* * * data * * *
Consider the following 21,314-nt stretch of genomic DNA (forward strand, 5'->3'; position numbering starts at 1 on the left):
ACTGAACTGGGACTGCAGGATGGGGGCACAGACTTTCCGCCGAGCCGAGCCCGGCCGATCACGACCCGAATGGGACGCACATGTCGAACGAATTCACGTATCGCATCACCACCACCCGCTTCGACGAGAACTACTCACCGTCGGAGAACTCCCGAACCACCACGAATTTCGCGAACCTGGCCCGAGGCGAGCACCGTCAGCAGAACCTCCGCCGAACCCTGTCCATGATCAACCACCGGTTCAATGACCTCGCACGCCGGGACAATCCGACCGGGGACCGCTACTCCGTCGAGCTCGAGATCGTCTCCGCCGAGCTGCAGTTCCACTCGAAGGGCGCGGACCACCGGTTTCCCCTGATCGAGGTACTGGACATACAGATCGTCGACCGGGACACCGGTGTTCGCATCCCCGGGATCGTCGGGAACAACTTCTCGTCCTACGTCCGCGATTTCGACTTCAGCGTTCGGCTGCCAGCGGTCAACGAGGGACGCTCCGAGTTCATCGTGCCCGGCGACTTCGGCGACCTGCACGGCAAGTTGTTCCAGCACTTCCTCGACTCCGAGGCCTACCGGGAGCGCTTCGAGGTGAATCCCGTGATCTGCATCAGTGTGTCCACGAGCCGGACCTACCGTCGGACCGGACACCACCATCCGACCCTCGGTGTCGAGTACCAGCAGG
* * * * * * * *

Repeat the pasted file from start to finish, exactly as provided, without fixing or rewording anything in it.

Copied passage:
Consider the following 21,314-nt stretch of genomic DNA (forward strand, 5'->3'; position numbering starts at 1 on the left):
ACTGAACTGGGACTGCAGGATGGGGGCACAGACTTTCCGCCGAGCCGAGCCCGGCCGATCACGACCCGAATGGGACGCACATGTCGAACGAATTCACGTATCGCATCACCACCACCCGCTTCGACGAGAACTACTCACCGTCGGAGAACTCCCGAACCACCACGAATTTCGCGAACCTGGCCCGAGGCGAGCACCGTCAGCAGAACCTCCGCCGAACCCTGTCCATGATCAACCACCGGTTCAATGACCTCGCACGCCGGGACAATCCGACCGGGGACCGCTACTCCGTCGAGCTCGAGATCGTCTCCGCCGAGCTGCAGTTCCACTCGAAGGGCGCGGACCACCGGTTTCCCCTGATCGAGGTACTGGACATACAGATCGTCGACCGGGACACCGGTGTTCGCATCCCCGGGATCGTCGGGAACAACTTCTCGTCCTACGTCCGCGATTTCGACTTCAGCGTTCGGCTGCCAGCGGTCAACGAGGGACGCTCCGAGTTCATCGTGCCCGGCGACTTCGGCGACCTGCACGGCAAGTTGTTCCAGCACTTCCTCGACTCCGAGGCCTACCGGGAGCGCTTCGAGGTGAATCCCGTGATCTGCATCAGTGTGTCCACGAGCCGGACCTACCGTCGGACCGGACACCACCATCCGACCCTCGGTGTCGAGTACCAGCAGG